Red River (1948)

This story begins in 1851 when Thomas Dunson (John Wayne) and his buddy Groot (Walter Brennan) break away from a wagon caravan to go south to Texas to raise cattle.  The caravan they were with was attacked by Indians later on, and Dunson lost the woman he left behind and had promised to send for.  They come upon a young boy named Matthew Garth (Montgomery Clift, in his first film).  Garth is adopted by Dunson, and they build a sizable cattle empire over the next 14 years.

During that time Garth had gone off and fought in the Civil War, and the need for cattle in Texas and The South, their primary market, dried up as carpetbaggers took over the area after the war.  He needs to make a large cattle drive up to Missouri, which is not friendly with southerners and there has been news of raiding parties destroying herds and killing the hired hands of others doing cattle drives.

John Wayne’s grit seems fitting for a character like Dunson.  He writes his own rules even at the expense of alienating everyone, especially those who have known him the longest.  I don’t claim to have watched many John Wayne movies, but this seems to be the type of character he seemed most at home with: cold, distant, tyrannical (but with good reason).  This is in significant contrast with Garth’s character, who is softer but more likable and can get the men to work with more loyalty.  This tension adds nice layers and depth to the story.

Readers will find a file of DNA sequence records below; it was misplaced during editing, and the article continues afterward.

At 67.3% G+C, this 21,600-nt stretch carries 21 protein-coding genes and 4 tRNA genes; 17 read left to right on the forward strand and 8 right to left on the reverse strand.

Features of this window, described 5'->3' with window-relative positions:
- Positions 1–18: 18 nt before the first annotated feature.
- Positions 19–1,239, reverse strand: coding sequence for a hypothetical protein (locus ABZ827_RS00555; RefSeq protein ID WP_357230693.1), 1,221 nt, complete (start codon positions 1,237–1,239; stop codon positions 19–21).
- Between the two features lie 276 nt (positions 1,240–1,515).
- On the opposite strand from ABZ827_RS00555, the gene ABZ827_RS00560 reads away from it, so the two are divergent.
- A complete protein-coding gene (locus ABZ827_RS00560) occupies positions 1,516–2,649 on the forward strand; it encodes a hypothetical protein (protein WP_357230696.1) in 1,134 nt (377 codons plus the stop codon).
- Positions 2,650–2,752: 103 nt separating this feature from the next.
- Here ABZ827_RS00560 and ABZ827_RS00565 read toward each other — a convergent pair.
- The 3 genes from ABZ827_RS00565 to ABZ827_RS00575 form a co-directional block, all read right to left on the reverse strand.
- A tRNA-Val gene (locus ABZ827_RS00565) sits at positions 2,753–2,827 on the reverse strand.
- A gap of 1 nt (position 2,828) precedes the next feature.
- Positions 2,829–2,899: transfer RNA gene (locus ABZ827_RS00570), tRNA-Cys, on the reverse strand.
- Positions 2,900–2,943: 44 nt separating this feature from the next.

Tess Millary (with a lovely performance from Joanne Dru), adds another layer to the story as a woman who falls for Garth but acts as a sounding board for both sides.  She brings an interesting outsiders perspective, which culminates in the final fight.  I will probably watch She Wore a Yellow Ribbon soon, which matches Wayne and Dru again.

Garth’s growth shows throughout the film, especially after he takes over the convoy from Dunson.  He still shows his youth though, in negotiating a price for the cattle.  He does, though, develop a need to overcome his surrogate father and become a man.  It also worked out great that in the final fight, they use their fists instead of guns.

Is this the greatest western every? No, but it’s worthy of consideration in this list of movies.

My Rating: 4 stars out of 5


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